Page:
Roy Car­pen­ter’s Beach is a col­lec­tion of sum­mer cot­tages along a quar­ter-mile stretch that is erod­ing faster than any other part of the state — an av­er­age of 3.3 feet a year.

Rob Thore­sen’s great-grand­fa­ther bought the prop­erty nearly a cen­tury ago, and res­i­dents liv­ing in 377 cot­tages there now lease the land from the fam­ily busi­ness.

About a decade ago, the fam­ily tried — in vain — to per­suade res­i­dents to move away from the en­croach­ing ocean. Their re­luc­tance was no sur­prise; the back of the prop­erty fea­tures a view of corn­fields.

But then the coast took an in­di­rect hit from Hur­ri­cane Sandy. It dam­aged 11 homes in the com­mu­nity’s front row, with three of them wash­ing out to sea. The surf laps over the re­mains of con­crete foun­da­tions and wooden py­lons, knock­ing over con­struc­tion fences.

In 2013, 28 fam­i­lies in the first and sec­ond rows started mov­ing to the back of the de­vel­op­ment — roughly 1,000 feet away. The com­mu­nity is plan­ning to move an­other 20 houses.

It is ex­pen­sive. Home­own­ers pay to phys­i­cally move their cot­tages or de­mol­ish them and re­build. Matunuck Beach Prop­er­ties, the man­age­ment com­pany, must sur­vey the prop­er­ties and pre­pare new lo­ca­tions, lay­ing out new roads and sewer pipes.

Tony Loura, who has sum­mered in Roy Car­pen­ter’s Beach for 15 years, is philo­soph­i­cal about his predica­ment. He is on the fourth row, where he has an un­ob­structed view of the ocean from his rock­ing chair. He es­ti­mates that he used to be 1,000 feet from the wa­ter. Now, the ocean is only about 150 feet away.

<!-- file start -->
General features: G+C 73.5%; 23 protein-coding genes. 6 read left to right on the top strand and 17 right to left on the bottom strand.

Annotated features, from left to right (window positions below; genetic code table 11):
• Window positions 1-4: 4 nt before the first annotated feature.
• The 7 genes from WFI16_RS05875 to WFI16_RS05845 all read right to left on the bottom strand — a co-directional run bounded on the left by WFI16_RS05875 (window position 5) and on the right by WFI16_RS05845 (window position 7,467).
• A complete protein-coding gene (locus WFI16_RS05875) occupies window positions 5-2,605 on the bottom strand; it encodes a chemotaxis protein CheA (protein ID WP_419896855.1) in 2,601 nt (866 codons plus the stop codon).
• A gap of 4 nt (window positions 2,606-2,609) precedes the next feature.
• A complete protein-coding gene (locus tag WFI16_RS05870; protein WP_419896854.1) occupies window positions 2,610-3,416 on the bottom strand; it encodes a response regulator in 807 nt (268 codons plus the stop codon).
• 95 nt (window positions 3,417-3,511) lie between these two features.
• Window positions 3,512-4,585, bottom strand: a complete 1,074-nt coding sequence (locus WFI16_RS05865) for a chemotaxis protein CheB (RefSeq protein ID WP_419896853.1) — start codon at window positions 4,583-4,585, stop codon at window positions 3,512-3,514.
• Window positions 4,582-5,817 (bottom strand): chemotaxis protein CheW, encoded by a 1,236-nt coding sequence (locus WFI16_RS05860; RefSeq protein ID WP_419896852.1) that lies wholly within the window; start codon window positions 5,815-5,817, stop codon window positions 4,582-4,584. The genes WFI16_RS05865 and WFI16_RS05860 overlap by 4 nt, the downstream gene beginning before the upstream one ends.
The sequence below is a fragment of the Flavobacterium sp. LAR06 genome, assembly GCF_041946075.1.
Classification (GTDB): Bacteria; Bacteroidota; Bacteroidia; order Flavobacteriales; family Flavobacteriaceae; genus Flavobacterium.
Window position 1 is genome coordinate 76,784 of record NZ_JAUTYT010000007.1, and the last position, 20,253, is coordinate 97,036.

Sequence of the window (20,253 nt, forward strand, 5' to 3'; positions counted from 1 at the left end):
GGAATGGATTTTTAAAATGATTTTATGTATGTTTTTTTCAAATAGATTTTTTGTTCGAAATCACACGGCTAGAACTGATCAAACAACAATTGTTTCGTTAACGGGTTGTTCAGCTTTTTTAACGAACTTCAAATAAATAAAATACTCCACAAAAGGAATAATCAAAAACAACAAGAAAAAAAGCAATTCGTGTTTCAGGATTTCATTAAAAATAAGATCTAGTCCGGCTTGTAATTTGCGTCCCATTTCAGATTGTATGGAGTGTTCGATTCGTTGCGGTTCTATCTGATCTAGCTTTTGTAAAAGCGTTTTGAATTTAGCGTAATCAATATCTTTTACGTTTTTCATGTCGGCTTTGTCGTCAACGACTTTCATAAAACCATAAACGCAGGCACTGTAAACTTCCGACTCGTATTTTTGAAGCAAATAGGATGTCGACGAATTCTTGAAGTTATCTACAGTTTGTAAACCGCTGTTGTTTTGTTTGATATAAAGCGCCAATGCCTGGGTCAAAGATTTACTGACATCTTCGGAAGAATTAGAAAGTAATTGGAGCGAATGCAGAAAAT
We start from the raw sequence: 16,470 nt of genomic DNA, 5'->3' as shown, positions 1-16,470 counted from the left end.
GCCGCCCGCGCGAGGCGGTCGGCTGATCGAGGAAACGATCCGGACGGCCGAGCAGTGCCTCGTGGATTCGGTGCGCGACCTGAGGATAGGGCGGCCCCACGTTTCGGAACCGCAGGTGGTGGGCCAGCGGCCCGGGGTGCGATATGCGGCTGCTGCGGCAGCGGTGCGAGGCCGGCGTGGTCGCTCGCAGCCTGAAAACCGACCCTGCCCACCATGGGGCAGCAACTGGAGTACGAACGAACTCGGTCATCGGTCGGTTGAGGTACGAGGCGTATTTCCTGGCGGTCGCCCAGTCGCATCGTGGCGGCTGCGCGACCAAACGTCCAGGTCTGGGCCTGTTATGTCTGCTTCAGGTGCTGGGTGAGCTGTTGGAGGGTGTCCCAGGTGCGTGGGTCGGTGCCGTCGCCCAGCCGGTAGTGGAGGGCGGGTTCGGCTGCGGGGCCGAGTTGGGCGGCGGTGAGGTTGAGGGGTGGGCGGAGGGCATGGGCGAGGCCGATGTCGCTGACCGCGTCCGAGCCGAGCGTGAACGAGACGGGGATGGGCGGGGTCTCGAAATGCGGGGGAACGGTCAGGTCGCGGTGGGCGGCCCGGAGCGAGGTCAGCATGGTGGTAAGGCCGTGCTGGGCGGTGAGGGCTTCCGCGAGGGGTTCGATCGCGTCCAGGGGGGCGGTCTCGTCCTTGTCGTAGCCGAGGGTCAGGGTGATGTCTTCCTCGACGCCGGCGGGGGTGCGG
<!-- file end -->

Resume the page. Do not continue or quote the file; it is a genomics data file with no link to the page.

“I’m hop­ing that I’m back far enough that I won’t have to move to the back,” said Loura, 66. “Ev­ery time they say there’s a storm, I get wor­ried.”

With 420 miles of coast­line, Rhode Is­land is par­tic­u­larly vul­ner­a­ble to the va­garies of the Gulf Stream, a mas­sive warm cur­rent that trav­els up the East Coast from the Gulf of Mex­ico be­fore mak­ing a right turn to­ward Green­land and Europe.

The Gulf Stream is enor­mous,

en­com­pass­ing more wa­ter than “all of the world’s rivers com­bined,” ac­cord­ing to NOAA. It is one part of an even larger global “con­veyor belt” of cur­rents that trans­port heat around the world.

A slow­ing of these cur­rents, which sci­en­tists think is caused by the melt­ing of Arc­tic ice, has pushed the Gulf Stream closer to the East Coast, bring­ing more warm wa­ter and, per­haps, hot­ter tem­per­a­tures on­shore. Off­shore, it has be­come its own hot spot, help­ing to boost wa­ter tem­per­a­tures by 2 de­grees Cel­sius or more in some re­gions.

If the slow­ing con­tin­ues, seas could rise far­ther and faster. That’s be­cause when the cur­rent slows, wa­ter it was driv­ing to­ward Europe drifts back across the At­lantic to the U.S. coast­line. Sci­en­tists are try­ing to de­ter­mine whether the Gulf Stream is al­ready con­tribut­ing to rapid sea level rise on the East Coast.

Ti­dal gauges show sea lev­els have risen roughly nine inches since 1930, and researcher­s at the Uni­ver­sity of Rhode Is­land have de­ter­mined that the rate has quick­ened by about a third in re­cent years.

By 2030, sea level rise will flood 605 build­ings six times a year, ac­cord­ing to the Rhode Is­land Coastal Re­sources Man­age­ment Coun­cil’s ex­ec­u­tive di­rec­tor, Grover Fu­gate.

Roy Car­pen­ter’s Beach is es­pe­cially vul­ner­a­ble.

Some res­i­dents want the beach’s own­ers to fight off the sea, Loura said.